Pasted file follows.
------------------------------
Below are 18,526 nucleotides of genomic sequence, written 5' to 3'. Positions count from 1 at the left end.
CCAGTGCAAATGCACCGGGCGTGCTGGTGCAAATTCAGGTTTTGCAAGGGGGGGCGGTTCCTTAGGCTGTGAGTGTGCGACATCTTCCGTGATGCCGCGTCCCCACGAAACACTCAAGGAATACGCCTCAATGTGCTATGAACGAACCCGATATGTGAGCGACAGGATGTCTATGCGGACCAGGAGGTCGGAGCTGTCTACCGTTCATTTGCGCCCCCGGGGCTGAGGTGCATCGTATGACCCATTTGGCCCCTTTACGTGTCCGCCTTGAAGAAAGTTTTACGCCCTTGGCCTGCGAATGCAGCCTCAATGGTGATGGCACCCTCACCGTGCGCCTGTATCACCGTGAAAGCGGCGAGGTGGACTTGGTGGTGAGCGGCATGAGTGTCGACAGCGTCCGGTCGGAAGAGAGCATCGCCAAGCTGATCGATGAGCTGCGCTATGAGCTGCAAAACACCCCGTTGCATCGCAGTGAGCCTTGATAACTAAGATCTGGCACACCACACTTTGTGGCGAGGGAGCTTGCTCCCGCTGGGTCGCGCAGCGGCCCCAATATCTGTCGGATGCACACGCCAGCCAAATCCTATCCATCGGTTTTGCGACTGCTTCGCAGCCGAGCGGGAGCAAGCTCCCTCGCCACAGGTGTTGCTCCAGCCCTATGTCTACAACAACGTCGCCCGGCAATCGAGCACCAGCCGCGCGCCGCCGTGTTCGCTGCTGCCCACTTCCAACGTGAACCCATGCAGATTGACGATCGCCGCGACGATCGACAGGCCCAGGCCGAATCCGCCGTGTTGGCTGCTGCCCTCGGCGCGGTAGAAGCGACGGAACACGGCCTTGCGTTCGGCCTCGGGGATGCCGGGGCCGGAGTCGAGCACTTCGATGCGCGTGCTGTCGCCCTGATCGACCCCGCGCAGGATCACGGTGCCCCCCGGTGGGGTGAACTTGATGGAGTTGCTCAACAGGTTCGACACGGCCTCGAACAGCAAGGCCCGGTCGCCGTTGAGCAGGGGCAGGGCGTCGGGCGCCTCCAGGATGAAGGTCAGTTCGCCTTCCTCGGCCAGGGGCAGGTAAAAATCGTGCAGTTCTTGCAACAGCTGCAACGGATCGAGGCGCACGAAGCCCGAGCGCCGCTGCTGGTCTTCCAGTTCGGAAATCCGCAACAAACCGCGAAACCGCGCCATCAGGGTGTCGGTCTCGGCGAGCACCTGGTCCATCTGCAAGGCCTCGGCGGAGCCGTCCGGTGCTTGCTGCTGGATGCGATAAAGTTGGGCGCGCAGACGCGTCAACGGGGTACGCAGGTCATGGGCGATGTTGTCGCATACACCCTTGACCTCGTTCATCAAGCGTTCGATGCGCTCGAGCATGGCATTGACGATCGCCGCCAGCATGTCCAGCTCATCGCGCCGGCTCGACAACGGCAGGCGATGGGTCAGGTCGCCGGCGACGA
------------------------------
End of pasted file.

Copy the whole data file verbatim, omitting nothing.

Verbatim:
Below are 18,526 nucleotides of genomic sequence, written 5' to 3'. Positions count from 1 at the left end.
CCAGTGCAAATGCACCGGGCGTGCTGGTGCAAATTCAGGTTTTGCAAGGGGGGGCGGTTCCTTAGGCTGTGAGTGTGCGACATCTTCCGTGATGCCGCGTCCCCACGAAACACTCAAGGAATACGCCTCAATGTGCTATGAACGAACCCGATATGTGAGCGACAGGATGTCTATGCGGACCAGGAGGTCGGAGCTGTCTACCGTTCATTTGCGCCCCCGGGGCTGAGGTGCATCGTATGACCCATTTGGCCCCTTTACGTGTCCGCCTTGAAGAAAGTTTTACGCCCTTGGCCTGCGAATGCAGCCTCAATGGTGATGGCACCCTCACCGTGCGCCTGTATCACCGTGAAAGCGGCGAGGTGGACTTGGTGGTGAGCGGCATGAGTGTCGACAGCGTCCGGTCGGAAGAGAGCATCGCCAAGCTGATCGATGAGCTGCGCTATGAGCTGCAAAACACCCCGTTGCATCGCAGTGAGCCTTGATAACTAAGATCTGGCACACCACACTTTGTGGCGAGGGAGCTTGCTCCCGCTGGGTCGCGCAGCGGCCCCAATATCTGTCGGATGCACACGCCAGCCAAATCCTATCCATCGGTTTTGCGACTGCTTCGCAGCCGAGCGGGAGCAAGCTCCCTCGCCACAGGTGTTGCTCCAGCCCTATGTCTACAACAACGTCGCCCGGCAATCGAGCACCAGCCGCGCGCCGCCGTGTTCGCTGCTGCCCACTTCCAACGTGAACCCATGCAGATTGACGATCGCCGCGACGATCGACAGGCCCAGGCCGAATCCGCCGTGTTGGCTGCTGCCCTCGGCGCGGTAGAAGCGACGGAACACGGCCTTGCGTTCGGCCTCGGGGATGCCGGGGCCGGAGTCGAGCACTTCGATGCGCGTGCTGTCGCCCTGATCGACCCCGCGCAGGATCACGGTGCCCCCCGGTGGGGTGAACTTGATGGAGTTGCTCAACAGGTTCGACACGGCCTCGAACAGCAAGGCCCGGTCGCCGTTGAGCAGGGGCAGGGCGTCGGGCGCCTCCAGGATGAAGGTCAGTTCGCCTTCCTCGGCCAGGGGCAGGTAAAAATCGTGCAGTTCTTGCAACAGCTGCAACGGATCGAGGCGCACGAAGCCCGAGCGCCGCTGCTGGTCTTCCAGTTCGGAAATCCGCAACAAACCGCGAAACCGCGCCATCAGGGTGTCGGTCTCGGCGAGCACCTGGTCCATCTGCAAGGCCTCGGCGGAGCCGTCCGGTGCTTGCTGCTGGATGCGATAAAGTTGGGCGCGCAGACGCGTCAACGGGGTACGCAGGTCATGGGCGATGTTGTCGCATACACCCTTGACCTCGTTCATCAAGCGTTCGATGCGCTCGAGCATGGCATTGACGATCGCCGCCAGCATGTCCAGCTCATCGCGCCGGCTCGACAACGGCAGGCGATGGGTCAGGTCGCCGGCGACGA